“It is important that Armenia and Azerbaijan discuss and resolve issues directly to benefit the region. We would welcome a role in facilitating those talks. We’ve seen other countries offer to facilitate those talks. We think it’s important that the two countries talk face to face to reach a durable agreement,” Matthew Miller said.
Miller declined to speak about Armenian-Azerbaijani negotiations at the level of foreign ministers that had reportedly been scheduled to take place in Washington on November 20, but were not held due to Azerbaijan’s refusal.
Over the weekend Azerbaijan said it no longer saw a mediating role for the United States, citing allegedly “one-sided and biased” remarks by U.S. Assistant Secretary of State for European and Eurasian Affairs James O’Brien made during a congressional hearing on Nagorno-Karabakh on November 15.
At the same time, Azerbaijan’s Foreign Ministry indicated that Baku remained open to the possibility of European Union-mediated talks as well as direct talks with Armenia.
Asked whether the U.S. still continues “offering Washington as a potential,” Miller said: “As I just said, we would be willing to facilitate those talks, as we have in the past, and we welcome other countries doing so as well.”
In October, Azerbaijan also refused to attend meetings with Armenia that were to be mediated by EU and European leaders.
Armenian Prime Minister Nikol Pashinian and Azerbaijani President Ilham Aliyev were scheduled to meet on the sidelines of the EU’s October 5 summit in Granada, Spain, for talks mediated by French President Emmanuel Macron, German Chancellor Olaf Scholz, and European Council President Charles Michel.
Pashinian had hoped that they would sign there a document laying out the main parameters of an Armenian-Azerbaijani peace treaty. However, Aliyev withdrew from the talks at the last minute.
Baku cited France’s allegedly “biased position” against Azerbaijan as the reason for skipping those talks in Spain.
The Azerbaijani leader also appears to have canceled another meeting which the EU’s Michel planned to host in Brussels in late October.
In his remarks during a joint press conference with the visiting president of Iraq in Baku on Monday Aliyev said that “no international pressure can affect the will of the government and the people of Azerbaijan.”
“Now Armenia is using its diaspora for attacks against Azerbaijan. All that, however, will not give any result. We are ready for peace, which will be based on mutual recognition of territorial integrity and sovereignty, as well as on wisdom and historical justice,” Aliyev said, without elaborating.
The Azerbaijani leader further stressed that “Armenia should plan its future based on its own national interests and not on the ambitions of states that are far from the region and have a bloody colonial past.”
Turkish President Recep Tayyip Erdogan on Monday also criticized the West for “failing to understand” that “a new era has begun in the region after the Karabakh war.”
“Those who have been provoking Armenia for years, seeking benefit for themselves from the sufferings of all people living in this geographic region, have actually caused the greatest harm to Armenia. Using the Armenians, they condemned them to distrust and gave them empty dreams that were impossible to fulfill. Armenia should see and accept these realities,” the Turkish president said, as quote by Azerbaijan’s AzerTac news agency.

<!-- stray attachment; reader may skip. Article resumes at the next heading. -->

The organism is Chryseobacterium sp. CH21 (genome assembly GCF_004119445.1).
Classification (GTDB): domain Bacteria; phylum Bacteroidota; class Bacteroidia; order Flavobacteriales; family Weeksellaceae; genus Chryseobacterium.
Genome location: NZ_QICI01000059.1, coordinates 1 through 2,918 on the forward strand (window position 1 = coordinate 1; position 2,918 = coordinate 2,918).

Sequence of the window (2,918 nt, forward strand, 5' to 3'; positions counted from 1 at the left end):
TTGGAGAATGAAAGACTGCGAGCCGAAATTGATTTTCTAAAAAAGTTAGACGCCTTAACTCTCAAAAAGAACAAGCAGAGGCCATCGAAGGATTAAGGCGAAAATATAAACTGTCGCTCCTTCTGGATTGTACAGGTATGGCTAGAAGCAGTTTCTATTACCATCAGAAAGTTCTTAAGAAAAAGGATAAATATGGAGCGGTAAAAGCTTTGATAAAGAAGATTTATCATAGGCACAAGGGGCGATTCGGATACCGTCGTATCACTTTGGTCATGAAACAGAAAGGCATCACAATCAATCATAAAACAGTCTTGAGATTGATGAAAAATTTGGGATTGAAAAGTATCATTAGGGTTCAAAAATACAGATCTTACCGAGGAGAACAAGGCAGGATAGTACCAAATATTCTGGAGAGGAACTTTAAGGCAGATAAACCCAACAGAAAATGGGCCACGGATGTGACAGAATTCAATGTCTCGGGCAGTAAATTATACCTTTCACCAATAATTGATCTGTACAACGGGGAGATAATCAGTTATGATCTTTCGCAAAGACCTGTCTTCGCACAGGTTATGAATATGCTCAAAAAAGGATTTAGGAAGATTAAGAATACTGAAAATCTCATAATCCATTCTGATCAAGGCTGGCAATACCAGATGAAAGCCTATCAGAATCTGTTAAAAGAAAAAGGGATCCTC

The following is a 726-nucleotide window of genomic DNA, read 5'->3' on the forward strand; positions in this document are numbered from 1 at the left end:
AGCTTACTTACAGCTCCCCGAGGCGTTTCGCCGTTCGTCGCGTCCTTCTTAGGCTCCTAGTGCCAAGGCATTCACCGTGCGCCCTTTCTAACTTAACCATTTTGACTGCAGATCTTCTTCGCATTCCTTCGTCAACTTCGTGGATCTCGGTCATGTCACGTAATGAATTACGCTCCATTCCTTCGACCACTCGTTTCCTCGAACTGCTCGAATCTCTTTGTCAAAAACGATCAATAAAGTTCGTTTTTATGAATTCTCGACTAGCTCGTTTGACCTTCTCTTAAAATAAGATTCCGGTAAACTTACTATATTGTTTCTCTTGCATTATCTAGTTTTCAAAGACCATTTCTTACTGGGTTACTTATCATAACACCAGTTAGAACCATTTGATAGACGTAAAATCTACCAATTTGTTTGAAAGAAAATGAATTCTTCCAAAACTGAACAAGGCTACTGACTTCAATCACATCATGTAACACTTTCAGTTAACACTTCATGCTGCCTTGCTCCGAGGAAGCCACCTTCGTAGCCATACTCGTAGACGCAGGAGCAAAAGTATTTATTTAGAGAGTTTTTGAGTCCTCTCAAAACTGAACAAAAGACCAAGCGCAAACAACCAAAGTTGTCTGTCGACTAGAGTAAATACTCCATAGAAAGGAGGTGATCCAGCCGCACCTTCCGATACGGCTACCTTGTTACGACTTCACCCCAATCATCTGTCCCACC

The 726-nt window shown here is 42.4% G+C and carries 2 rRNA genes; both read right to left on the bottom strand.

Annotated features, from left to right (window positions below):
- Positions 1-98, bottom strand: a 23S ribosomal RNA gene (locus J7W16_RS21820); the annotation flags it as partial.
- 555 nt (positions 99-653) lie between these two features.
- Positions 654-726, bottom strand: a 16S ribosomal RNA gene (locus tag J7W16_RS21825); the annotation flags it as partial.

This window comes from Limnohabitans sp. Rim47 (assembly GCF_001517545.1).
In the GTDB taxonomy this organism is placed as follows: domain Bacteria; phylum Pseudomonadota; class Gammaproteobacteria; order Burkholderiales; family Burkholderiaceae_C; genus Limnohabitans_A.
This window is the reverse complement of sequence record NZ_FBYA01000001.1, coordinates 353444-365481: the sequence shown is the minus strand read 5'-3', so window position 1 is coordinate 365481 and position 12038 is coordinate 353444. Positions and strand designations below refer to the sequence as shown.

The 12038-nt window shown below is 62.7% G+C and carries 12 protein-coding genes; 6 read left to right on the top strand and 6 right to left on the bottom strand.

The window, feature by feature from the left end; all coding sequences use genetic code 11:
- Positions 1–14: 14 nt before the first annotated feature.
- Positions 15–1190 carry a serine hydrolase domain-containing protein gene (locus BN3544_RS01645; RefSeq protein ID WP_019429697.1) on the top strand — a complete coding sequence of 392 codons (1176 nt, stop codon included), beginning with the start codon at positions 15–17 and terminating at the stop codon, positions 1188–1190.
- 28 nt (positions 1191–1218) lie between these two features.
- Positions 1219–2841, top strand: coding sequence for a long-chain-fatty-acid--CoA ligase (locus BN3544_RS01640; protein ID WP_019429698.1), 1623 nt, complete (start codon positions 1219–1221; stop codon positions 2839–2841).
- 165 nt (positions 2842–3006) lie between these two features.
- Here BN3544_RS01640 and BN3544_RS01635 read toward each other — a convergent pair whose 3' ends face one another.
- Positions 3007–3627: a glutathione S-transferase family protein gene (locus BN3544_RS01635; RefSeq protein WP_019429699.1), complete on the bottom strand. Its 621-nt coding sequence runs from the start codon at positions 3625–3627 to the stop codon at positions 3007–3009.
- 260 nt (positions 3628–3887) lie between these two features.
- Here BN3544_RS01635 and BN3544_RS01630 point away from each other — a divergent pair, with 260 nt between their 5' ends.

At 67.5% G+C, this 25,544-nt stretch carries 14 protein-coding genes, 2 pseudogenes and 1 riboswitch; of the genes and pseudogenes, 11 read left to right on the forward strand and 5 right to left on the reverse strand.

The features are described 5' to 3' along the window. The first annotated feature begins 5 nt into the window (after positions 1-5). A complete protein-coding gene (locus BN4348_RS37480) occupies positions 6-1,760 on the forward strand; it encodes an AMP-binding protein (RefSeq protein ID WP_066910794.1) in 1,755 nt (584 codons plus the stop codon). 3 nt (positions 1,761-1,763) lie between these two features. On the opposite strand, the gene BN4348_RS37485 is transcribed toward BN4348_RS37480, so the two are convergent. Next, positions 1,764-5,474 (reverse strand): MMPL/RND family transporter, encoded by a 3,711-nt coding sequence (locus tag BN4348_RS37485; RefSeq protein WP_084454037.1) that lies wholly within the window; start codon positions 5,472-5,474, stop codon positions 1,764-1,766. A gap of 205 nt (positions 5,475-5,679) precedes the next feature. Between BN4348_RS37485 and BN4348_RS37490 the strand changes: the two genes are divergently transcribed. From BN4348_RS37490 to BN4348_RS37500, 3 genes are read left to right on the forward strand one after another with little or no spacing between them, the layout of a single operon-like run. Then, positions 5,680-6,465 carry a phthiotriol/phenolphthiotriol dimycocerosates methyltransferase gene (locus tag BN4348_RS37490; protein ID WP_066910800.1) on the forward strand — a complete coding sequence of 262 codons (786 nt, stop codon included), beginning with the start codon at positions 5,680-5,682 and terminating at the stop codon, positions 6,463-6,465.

“It would be more correct that the people and leaders of Armenia seek security not thousands of kilometers away, but in peace and cooperation with their neighbors. No amount of munitions sent by Western countries can replace the stability that will bring lasting peace,” he added, calling on Armenia “to shake the hand of peace extended by the Azerbaijanis.”
“I repeat that we, Turkey, are also ready to take necessary steps for the success of the process in cooperation with Azerbaijan,” Erdogan said.
Armenian Prime Minister Nikol Pashinian did not conceal his frustration with what he said was Baku’s reluctance to publicly commit to the three key principles for achieving peace when he addressed the opening meeting of a three-day fall session of the Parliamentary Assembly of the Organization for Security and Cooperation in Europe in Yerevan on Saturday.
Pashinian referred to the principles that Armenia and Azerbaijan recognize each other’s territorial integrity, that the delimitation of the countries’ borders should be based on the 1991 Alma-Ata Declaration, and that regional trade and transport links should be opened while respecting sovereign jurisdictions. He said those principles had been agreed upon in talks mediated by the West that took place before Azerbaijan carried out in September a one-day military operation in Nagorno-Karabakh that caused virtually the entire Armenian population of the region to flee to Armenia.
Pashinian said the lack of commitment to the principles on the part of Azerbaijan deepened the atmosphere of mistrust and that rhetoric from Azerbaijani officials left open the prospect for renewed “military aggression” against Armenia.
“Yerevan and Baku still speak different diplomatic languages, and we often do not understand each other,” the Armenian leader said.
Despite this, Pashinian and other officials in Yerevan have voiced hopes that a peace treaty with Azerbaijan can be signed “in the coming months.”